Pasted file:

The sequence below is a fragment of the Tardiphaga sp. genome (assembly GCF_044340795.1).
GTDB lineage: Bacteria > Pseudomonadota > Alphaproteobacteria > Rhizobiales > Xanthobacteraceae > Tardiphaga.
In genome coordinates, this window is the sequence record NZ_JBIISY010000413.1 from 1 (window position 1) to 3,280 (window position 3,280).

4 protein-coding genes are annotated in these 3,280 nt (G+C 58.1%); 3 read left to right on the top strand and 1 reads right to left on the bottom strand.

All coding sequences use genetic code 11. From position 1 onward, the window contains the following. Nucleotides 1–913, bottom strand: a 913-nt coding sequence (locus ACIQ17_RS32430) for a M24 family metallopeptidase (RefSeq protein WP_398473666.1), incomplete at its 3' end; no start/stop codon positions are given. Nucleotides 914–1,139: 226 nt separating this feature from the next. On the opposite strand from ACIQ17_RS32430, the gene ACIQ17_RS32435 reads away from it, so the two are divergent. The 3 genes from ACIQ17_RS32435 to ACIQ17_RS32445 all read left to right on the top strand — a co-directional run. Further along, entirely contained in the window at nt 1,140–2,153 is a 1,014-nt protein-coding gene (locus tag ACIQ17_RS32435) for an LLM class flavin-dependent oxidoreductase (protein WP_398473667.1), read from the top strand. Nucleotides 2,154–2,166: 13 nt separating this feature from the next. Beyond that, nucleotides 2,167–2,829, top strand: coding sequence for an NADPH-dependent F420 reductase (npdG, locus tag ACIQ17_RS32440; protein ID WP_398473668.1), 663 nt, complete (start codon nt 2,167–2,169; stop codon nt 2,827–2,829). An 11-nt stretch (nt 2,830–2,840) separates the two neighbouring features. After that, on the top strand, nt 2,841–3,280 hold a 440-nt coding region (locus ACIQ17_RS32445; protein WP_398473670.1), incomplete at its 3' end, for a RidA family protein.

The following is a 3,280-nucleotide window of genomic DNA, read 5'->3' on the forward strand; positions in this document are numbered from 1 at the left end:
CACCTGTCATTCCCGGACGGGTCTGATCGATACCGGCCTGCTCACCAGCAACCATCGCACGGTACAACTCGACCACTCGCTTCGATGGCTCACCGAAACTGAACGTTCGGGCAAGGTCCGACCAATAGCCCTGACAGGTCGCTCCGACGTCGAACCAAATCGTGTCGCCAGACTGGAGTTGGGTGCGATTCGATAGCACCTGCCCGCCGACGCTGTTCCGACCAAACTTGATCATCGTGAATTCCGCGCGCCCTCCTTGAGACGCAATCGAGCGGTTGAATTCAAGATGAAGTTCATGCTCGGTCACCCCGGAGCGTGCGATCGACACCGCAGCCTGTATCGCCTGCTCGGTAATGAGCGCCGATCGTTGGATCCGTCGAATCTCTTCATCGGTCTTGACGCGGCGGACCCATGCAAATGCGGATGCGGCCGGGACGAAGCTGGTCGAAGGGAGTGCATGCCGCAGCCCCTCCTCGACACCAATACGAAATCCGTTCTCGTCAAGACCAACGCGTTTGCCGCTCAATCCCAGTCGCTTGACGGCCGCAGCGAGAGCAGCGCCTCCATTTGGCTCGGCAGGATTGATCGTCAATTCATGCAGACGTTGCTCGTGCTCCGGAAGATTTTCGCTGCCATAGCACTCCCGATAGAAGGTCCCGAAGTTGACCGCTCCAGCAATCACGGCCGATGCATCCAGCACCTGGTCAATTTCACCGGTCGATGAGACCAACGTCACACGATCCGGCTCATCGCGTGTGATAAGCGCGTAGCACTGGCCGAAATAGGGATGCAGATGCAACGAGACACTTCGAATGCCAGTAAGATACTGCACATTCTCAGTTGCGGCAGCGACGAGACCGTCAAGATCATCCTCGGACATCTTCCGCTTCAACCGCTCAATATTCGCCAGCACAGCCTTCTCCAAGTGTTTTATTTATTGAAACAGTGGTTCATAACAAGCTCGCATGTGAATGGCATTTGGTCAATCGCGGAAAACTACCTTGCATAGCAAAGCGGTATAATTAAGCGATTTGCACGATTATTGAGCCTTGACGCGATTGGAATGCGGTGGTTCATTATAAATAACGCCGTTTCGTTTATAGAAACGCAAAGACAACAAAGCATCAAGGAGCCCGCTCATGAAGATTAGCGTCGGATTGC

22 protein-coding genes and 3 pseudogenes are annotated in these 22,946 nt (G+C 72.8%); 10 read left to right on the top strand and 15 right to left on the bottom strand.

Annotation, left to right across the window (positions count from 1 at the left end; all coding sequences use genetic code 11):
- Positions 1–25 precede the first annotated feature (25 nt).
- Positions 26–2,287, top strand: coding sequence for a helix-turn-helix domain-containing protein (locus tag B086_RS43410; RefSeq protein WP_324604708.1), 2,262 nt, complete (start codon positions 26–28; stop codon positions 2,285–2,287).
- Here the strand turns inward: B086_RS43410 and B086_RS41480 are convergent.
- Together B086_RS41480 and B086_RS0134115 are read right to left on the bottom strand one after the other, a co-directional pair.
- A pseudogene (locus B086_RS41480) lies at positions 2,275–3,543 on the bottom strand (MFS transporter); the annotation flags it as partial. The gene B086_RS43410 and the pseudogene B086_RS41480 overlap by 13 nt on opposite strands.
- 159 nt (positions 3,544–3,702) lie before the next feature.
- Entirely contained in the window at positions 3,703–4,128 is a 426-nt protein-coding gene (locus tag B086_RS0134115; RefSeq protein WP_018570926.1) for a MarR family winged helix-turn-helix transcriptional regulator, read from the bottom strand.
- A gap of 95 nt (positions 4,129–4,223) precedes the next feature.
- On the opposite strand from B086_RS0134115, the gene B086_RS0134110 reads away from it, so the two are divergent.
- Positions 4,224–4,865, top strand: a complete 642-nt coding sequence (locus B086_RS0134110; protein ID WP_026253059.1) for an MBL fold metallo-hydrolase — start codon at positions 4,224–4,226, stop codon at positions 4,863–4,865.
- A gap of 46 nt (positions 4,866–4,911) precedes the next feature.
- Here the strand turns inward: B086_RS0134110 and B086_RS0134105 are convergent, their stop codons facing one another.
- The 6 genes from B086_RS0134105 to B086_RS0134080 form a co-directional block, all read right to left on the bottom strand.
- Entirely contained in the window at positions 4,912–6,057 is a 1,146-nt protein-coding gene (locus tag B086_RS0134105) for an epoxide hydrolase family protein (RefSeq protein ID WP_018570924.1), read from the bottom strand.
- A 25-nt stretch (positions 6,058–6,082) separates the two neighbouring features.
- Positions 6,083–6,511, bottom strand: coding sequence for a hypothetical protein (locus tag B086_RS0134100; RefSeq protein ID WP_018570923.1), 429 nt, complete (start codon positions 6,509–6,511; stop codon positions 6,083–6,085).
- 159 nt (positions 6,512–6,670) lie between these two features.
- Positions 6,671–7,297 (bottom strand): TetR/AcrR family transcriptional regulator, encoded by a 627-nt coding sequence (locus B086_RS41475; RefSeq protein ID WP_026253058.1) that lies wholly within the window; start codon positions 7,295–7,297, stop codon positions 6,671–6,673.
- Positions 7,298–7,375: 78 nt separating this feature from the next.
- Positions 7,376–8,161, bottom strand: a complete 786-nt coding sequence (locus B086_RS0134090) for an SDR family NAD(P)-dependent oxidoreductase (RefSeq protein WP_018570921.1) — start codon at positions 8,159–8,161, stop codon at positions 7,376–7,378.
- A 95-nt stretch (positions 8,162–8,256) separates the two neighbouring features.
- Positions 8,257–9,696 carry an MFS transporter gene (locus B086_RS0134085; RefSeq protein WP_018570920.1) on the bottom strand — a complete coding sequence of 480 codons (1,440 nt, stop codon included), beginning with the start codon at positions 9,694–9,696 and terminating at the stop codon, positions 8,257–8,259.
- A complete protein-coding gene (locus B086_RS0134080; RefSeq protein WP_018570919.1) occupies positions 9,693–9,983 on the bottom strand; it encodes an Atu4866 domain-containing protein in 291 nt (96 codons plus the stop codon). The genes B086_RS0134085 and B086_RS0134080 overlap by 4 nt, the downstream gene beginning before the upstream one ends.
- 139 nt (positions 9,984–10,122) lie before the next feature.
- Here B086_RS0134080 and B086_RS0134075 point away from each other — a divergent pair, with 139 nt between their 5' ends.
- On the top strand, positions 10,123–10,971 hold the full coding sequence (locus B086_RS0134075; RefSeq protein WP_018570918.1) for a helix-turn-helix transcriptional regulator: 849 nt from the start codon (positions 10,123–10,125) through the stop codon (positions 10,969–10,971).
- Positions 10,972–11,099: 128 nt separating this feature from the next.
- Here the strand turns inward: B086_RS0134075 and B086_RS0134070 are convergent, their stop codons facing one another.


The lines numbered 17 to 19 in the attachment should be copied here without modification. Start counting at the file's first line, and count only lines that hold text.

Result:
- A gap of 95 nt (positions 4,129–4,223) precedes the next feature.
- On the opposite strand from B086_RS0134115, the gene B086_RS0134110 reads away from it, so the two are divergent.
- Positions 4,224–4,865, top strand: a complete 642-nt coding sequence (locus B086_RS0134110; protein ID WP_026253059.1) for an MBL fold metallo-hydrolase — start codon at positions 4,224–4,226, stop codon at positions 4,863–4,865.